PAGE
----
From The Lookout to 1408: Thanksgiving Capsule Reviews

Over the holidays, we wound up seeing a ton of films, both on DVD and in theaters. Here’s a quick run-down of all of them, from the best to the worst.

(1) The Lookout (DVD) – A stunning directorial debut by the screenwriter of one of our all-time favorite movies, Out of Sight. A slightly brain damaged ex-highschool hockey star tries to pick up the pieces of his life and gets involved in a bank robbery while trying to figure it out. Beautifully shot, perfectly edited, and with stand-out performances from everyone from Jeff Daniels in a supporting role to Joseph Gordon-Levitt amazing job in the starring role. Packs a real emotional effect by the end, without seeming contrived.

(2) Hoax (DVD) – Richard Gere deserves an Oscar nomination for his outstanding, multi-faceted performance as Clifford Irving, who fooled the whole world into believing he was writing Howard Hughes’ authorized autobiography back in the 1970s. A strong script and strong direction from Lasse Hollstrom give Gere the space to create a signature performance. Like The Lookout, nothing in this movie feels forced or simple.

(3) The Mist (in theaters) – I never thought I’d be putting a remake with no stars this high on the list, but The Mist has a few unexpected things going for it. First, the dialogue is largely intelligent and the actions of the people caught in the mist rarely devolve into the usual cliched stupidities. Second, the cause of the mist is portrayed in a way that is much more intelligent than usual. Without giving away too much, the beasties in question aren’t specifically out for human blood–humans are just kind of in the way. Some of the mist-shrouded shots of the creatures are awe-inspiring. Third, the movie has what we would consider a controversial and hard-edged ending that we felt may not have been totally earned but definitely got us thinking and talking about it. Yes, in some ways this is still a B-movie, but in others it was provocative, unsettling, and savage.

(4) Paris: Je T’aime (DVD) – This series of short films shot in various sections of Paris by respected directors and featuring actors from Nick Nolte to Natalie Portman focuses on relationships in mini-portraits that sometimes link up and sometimes don’t. Over all, a very enjoyable viewing experience, with some stupid entries, like a vampire sequence with the guy who played Frodo once again giving us his anguished and his happy faces, which are really all he can do. But if you edit that one out, or fast-forward, this really does give a good flavor of Paris.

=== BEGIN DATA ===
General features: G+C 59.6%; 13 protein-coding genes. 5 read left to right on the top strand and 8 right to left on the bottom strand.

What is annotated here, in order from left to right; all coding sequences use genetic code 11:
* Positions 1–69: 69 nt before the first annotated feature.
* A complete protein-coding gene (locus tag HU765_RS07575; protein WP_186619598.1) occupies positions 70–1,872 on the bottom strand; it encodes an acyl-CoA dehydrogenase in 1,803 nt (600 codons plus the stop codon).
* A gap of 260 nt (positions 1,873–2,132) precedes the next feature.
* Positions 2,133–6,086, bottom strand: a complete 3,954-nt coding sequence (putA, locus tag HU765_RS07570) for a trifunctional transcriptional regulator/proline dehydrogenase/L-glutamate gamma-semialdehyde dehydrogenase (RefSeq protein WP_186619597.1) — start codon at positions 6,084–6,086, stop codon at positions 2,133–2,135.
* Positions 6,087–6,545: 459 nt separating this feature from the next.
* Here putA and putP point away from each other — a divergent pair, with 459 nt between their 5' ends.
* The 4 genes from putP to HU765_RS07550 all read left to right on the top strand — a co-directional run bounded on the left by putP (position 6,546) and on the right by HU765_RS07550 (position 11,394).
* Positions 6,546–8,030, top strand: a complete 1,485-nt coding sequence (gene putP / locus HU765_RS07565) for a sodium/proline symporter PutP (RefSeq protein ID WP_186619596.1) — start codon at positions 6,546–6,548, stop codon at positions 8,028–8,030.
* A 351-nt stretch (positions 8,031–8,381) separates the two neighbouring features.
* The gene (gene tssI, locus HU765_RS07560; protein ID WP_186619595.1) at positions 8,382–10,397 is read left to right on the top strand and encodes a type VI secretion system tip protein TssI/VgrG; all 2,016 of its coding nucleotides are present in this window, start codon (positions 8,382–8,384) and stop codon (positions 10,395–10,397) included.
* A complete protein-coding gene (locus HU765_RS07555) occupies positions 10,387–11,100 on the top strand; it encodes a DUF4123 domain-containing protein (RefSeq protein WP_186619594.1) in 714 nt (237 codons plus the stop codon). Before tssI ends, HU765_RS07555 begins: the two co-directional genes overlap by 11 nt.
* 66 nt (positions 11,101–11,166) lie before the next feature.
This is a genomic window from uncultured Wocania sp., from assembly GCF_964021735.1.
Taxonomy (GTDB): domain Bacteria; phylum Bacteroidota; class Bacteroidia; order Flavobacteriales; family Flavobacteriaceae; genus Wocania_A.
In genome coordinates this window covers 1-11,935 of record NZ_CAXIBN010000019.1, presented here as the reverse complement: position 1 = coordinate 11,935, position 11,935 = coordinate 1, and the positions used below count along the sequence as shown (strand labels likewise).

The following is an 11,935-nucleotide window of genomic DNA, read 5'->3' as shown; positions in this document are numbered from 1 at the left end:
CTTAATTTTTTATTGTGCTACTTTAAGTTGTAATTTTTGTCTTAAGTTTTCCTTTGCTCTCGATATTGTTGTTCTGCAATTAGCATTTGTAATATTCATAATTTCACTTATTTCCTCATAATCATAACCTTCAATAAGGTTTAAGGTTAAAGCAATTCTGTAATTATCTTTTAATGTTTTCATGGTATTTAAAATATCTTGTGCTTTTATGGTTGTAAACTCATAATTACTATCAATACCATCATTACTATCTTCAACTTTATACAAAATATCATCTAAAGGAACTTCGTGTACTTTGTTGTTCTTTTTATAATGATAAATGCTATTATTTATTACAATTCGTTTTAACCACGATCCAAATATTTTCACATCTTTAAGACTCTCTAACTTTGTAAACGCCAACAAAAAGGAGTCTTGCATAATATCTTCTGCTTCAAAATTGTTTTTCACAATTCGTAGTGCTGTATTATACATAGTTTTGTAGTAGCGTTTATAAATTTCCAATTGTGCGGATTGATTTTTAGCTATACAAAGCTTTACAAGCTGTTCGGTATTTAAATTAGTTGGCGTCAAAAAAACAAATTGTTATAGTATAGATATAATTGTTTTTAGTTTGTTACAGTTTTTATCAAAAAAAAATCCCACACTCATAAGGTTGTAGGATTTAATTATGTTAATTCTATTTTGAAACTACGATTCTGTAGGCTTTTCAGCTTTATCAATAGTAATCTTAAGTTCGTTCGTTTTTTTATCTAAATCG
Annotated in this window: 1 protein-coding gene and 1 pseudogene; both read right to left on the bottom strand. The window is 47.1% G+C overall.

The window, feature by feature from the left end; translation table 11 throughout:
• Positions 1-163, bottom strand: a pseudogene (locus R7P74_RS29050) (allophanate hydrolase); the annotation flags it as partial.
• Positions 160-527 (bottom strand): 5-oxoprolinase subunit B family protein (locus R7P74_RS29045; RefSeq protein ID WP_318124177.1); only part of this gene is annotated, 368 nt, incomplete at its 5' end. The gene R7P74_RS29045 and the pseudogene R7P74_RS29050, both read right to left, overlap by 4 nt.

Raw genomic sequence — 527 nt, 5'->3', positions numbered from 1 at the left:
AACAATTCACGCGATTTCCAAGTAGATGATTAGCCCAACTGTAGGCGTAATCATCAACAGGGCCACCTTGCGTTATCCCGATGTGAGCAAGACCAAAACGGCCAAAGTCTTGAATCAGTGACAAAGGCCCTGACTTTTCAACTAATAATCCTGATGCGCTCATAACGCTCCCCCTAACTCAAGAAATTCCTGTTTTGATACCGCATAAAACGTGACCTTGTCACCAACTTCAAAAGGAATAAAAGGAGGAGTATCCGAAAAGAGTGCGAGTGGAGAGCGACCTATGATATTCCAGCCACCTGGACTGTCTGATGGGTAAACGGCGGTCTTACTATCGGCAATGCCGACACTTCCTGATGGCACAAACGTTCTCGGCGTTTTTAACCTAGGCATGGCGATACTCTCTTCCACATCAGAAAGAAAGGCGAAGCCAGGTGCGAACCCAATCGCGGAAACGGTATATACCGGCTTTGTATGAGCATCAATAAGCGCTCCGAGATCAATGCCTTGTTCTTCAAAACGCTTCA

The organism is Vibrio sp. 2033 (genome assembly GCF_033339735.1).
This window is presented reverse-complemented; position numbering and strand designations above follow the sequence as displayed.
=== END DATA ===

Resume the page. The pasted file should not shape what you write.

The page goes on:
(5) Daywatch (DVD) – The sequel to Nightwatch is somewhat confusing if you haven’t recently watched the earlier movie, but the marvelous images, ingenious situations, and Russian flavor make up for that. Ann enjoyed this one more than I did, but it’s still recommended. (Ann would probably have this in the #3 or #4 position.)

(6) No Country for Old Men (in theaters) – If not for one of the most retarded endings in the recent history of cinema, this would have been right under The Lookout on our list. The character of the sheriff is quite simply never integrated into the movie in the ways necessary for the ending to work. Instead, it feels as if the movie ends in mid-frame. I haven’t read the novel this Coen brothers’ movie is based on, but I’m pretty sure the emphasis in the novel creates the context and space necessary for the movie’s ending to work. I’m just guessing here, of course, but the ending scenes and the rest of the movie seem like they’re not from the same book. So all I can assume is that Coen brothers didn’t take all of the right things from the book to make that ending work. I’m all for subverting genre expectations, but if you don’t set up that subvertin’ correctly, you get the reaction everyone in the theater had: “What the f—-?!” Followed by rampant laughter.

(7) 28 Days Later (DVD) – This dog of a sequel not only features enough coincidence to fill three movies, but coincidence in the service of cruelty. Honestly, as long as it made sense, the virus could’ve been introduced into the UK any number of ways. It really didn’t matter. However, after a brilliant prologue showing the Carlyle character’s abandonment of his wife during the initial zombie virus, the movie just falls apart. From people getting free from the containment zone unrealistically to Carlyle’s building supervisor pass key getting him into high-security military areas to a lapse in the logic of the zombies themselves, to a US military strategy that includes snipers picking off zombies in crowds, this movie is just too stupid to live. Like most of the people in it. But, again, the worst thing about this movie is the cruelty of it. Instead of working with some of the complex emotional issues set up by the reappearance of Carlyle’s wife, the movie goes for cheap thrills and a really disgusting series of situations.

(8) 1408 (DVD) – The Jumanji of horror films, 1408 features a confused-looking John Cusak navigating his way through a series of cheap thrills induced by an evil room. At one point, the paintings come to life, dumping salt-water into the room, and it really is like watching a horrific Jumanji. Cusak literally has to chew the scenery in this pointless, vapid movie. Which is a shame, because for the first fifteen to twenty minutes, it looked like it might be decent.